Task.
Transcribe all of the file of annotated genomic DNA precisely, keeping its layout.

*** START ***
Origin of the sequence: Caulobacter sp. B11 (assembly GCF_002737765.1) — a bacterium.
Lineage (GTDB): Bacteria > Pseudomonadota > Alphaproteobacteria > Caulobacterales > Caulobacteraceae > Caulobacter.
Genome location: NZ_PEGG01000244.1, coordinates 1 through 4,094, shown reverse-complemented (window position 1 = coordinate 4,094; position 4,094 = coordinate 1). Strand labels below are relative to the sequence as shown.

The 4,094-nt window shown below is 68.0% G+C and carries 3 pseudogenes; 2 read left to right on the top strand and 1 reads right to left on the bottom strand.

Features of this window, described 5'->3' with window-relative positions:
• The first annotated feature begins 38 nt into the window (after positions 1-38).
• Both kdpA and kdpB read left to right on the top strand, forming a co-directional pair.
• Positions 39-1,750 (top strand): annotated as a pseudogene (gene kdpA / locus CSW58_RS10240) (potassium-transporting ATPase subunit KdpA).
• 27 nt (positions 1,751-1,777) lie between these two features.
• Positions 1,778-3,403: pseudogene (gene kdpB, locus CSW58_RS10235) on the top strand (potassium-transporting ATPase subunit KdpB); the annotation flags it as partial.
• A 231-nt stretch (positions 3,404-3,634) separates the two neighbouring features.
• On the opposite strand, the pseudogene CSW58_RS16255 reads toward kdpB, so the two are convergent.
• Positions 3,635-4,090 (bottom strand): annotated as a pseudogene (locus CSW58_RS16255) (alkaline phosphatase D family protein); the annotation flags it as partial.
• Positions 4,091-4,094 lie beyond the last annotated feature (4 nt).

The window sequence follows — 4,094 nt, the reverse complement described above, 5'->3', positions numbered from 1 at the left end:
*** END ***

Origin of the sequence: Caulobacter sp. B11 (assembly GCF_002737765.1) — a bacterium.
Lineage (GTDB): Bacteria > Pseudomonadota > Alphaproteobacteria > Caulobacterales > Caulobacteraceae > Caulobacter.
Genome location: NZ_PEGG01000244.1, coordinates 1 through 4,094, shown reverse-complemented (window position 1 = coordinate 4,094; position 4,094 = coordinate 1). Strand labels below are relative to the sequence as shown.

The 4,094-nt window shown below is 68.0% G+C and carries 3 pseudogenes; 2 read left to right on the top strand and 1 reads right to left on the bottom strand.

Features of this window, described 5'->3' with window-relative positions:
• The first annotated feature begins 38 nt into the window (after positions 1-38).
• Both kdpA and kdpB read left to right on the top strand, forming a co-directional pair.
• Positions 39-1,750 (top strand): annotated as a pseudogene (gene kdpA / locus CSW58_RS10240) (potassium-transporting ATPase subunit KdpA).
• 27 nt (positions 1,751-1,777) lie between these two features.
• Positions 1,778-3,403: pseudogene (gene kdpB, locus CSW58_RS10235) on the top strand (potassium-transporting ATPase subunit KdpB); the annotation flags it as partial.
• A 231-nt stretch (positions 3,404-3,634) separates the two neighbouring features.
• On the opposite strand, the pseudogene CSW58_RS16255 reads toward kdpB, so the two are convergent.
• Positions 3,635-4,090 (bottom strand): annotated as a pseudogene (locus CSW58_RS16255) (alkaline phosphatase D family protein); the annotation flags it as partial.
• Positions 4,091-4,094 lie beyond the last annotated feature (4 nt).

The window sequence follows — 4,094 nt, the reverse complement described above, 5'->3', positions numbered from 1 at the left end: